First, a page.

Are you one of the baby boomers (the nickname for the post-World War II surge in babies from 1946 to 1964 and turning 52-70 in 2016). Fortunately, nearly 9 million of this so-deemed wealthiest generation live in California, including a sizeable number in Placer County.
The way I figure it the baby boomers and the PCHS are a good match.
Per the US Bureau of Labor Statistics’ American Time Line Survey men and women over 65 are more likely than any other age group to volunteer.
Americans 15 and over put in 2.1 hours on the average day they volunteer with women having the edge in volunteering in every age category.
The National Philanthropic Trust tells us 95.4 percent of households donate to charities each contributing an average of nearly $3,000.
Working on the front lines with museums and history-oriented organizations and other organizations as a full-time volunteer I know we depend on our dues, volunteers and donations to keep us going.
The PCHS, founded circa 1910 in Auburn, is a good nonprofit organization that relies primarily on its dues and volunteers to keep it going. You can make a difference. Donations and inquiries can be sent to PCHS PO Box 5643, Auburn, CA 95604
• Special condolences to Addah Owens, our hard-working program chairman for a quarter century. She unexpectedly lost her son, Cary Owens in October. Cary, former owner of the Harvest Grill in Loomis. He had just turned 47. Cary was buried in a hand-dug grave next to his grandfather, John Whistler, in the historic Gold Rush era Jay Hawk Cemetery near Rescue in El Dorado County.
• PCHS president Walt Wilson is the new chair of the Placer County Historical Organizations Committee.
• Want to serve on the PCHS Board of Directors? Please contact me ASAP. I was appointed chair of the Nomination Committee.
• If you think our reading and math skills in our seriously wanting in our schools and society, look at history. Our knowledge scores are a mere fraction of the so-called “3Rs.” A recent study discovered that many of the nation’s top-rated universities no longer require completion of courses in American history to receive a degree in history. Being involved is your chance to give back while raising the value of knowing about our past.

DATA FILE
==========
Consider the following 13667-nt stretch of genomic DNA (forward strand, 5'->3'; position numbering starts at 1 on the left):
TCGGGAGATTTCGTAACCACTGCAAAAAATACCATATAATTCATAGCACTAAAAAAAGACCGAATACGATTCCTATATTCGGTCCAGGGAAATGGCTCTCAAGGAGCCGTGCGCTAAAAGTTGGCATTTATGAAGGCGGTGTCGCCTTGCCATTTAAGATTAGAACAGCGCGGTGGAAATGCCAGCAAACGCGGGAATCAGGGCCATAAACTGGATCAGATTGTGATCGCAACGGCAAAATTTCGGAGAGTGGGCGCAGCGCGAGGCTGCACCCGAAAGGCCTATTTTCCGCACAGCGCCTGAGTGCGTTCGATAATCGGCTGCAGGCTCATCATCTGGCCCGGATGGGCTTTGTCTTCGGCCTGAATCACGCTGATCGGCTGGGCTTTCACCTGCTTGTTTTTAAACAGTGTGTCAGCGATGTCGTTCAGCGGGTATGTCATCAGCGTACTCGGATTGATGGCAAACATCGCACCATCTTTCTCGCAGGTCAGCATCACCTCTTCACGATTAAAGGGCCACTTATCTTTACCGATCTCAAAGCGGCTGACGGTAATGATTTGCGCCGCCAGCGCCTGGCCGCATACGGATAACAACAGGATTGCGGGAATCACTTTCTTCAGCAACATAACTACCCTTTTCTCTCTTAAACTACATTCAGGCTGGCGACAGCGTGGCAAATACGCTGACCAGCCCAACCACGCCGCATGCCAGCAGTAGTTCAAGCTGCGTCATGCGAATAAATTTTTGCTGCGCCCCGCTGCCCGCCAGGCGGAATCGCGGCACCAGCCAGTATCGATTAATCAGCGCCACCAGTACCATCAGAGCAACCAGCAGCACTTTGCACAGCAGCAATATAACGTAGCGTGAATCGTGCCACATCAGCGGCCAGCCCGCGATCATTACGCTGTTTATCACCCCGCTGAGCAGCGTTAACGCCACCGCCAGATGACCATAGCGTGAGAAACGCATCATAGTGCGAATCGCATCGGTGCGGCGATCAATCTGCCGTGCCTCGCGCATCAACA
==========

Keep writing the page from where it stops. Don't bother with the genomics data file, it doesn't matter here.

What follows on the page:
• If you are over 70 ½ with one or more individual retirement accounts (IRAs), you know you are required to take minimum distributions (RMDs) each year. I have discovered that a good way to help the PCHS and reduce your tax burden this year is by direct gifts to the PCHS. Your financial adviser or institution holding your IRA or tax adviser should be able to help you with this. You should do this before the end of the year. Questions? Please contact.
• Donations of prizes for the special holiday drawing at the Dec. 1 dinner meeting are needed. Contact Addah Owens at 530 305-0058.
Placer County Historical Society Dinner Meeting
By Addah Owens, Vice PresidentWhen: December 1, 2016
Time: 6:30 Dinner, 7:30 Program
Where: Veterans Hall, 100 East St, Auburn
Cost: $16 per person (Note $1 increase)
Menu: Special holiday fare prepared by our new caterer, Lisa Bloom, owner of A Window Opened in Meadow Vista.
Program: “Gold Rush Medicine.” Dr. Bob LaPerriere, a retired dermatologist affectionately known in the history community as Dr. Bob, is curator of the Sacramento County Medical Society History Museum and so much more in local history and cemeteries communities. A must-see presentation.
Also a drawing for prizes. Mail Checks to: PCHS c/o Bonnie Wilson, 1890 Pheasant Hill Lane, Auburn 95602 (530) 878-6640
DO NOT BRING ALCOHOL. County directives prohibit it, and, we can't get liability coverage.
Michael Otten email firstname.lastname@example.org or call (530) 888-7837
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Placer County Historical OrganizationsColfax Area Historical Society
Chris Miller (530) 346-8599
Donner Summit Historical Society
Bill Oudegeest, (209) 606-6859
Foresthill Divide Historical Society
Sandy Simester, (530) 367-3535
Fruitvale School Hall Community Association
Historical Advisory Board
Old Town Auburn Preservation Society
Lincoln Highway Association
Lincoln Area Archives Museum
Elizabeth Jansen, (916) 645-3800
Joss House Museum and Chinese History Center
Richard Yue, (530) 346-7121
Loomis Basin Historical Society
Karen Clifford, (916) 663-3871
Roseville Fire Museum
Maidu Museum & Historic Site
Glenie Strome, (916) 782-3299
Native Sons of the Golden West, Parlor #59
Dave Allen, (530) 878-2878
Newcastle Portuguese Hall Association
Mario Farinha, (530) 269-2412
Golden Drift Historical Society
Jim Ricker, (530) 389-8344
Newcastle Portuguese Hall Association
Aileen Gage (530) 885-9113
Placer County Historical Society
Walt Wilson, (530) 878-6640
Placer County Museums Docent Guild
Tom Innes, (530) 888-8969
Rocklin Historical Society
Barbara Chapman, (916) 415-0153
Roseville Historical Society
Phoebe Astill, (916) 773-3003
North Lake Tahoe Historical Society
Rebecca Phipps, (530) 583-1762
Placer County Genealogical Society,
Toni Rosasco, (530) 888-8036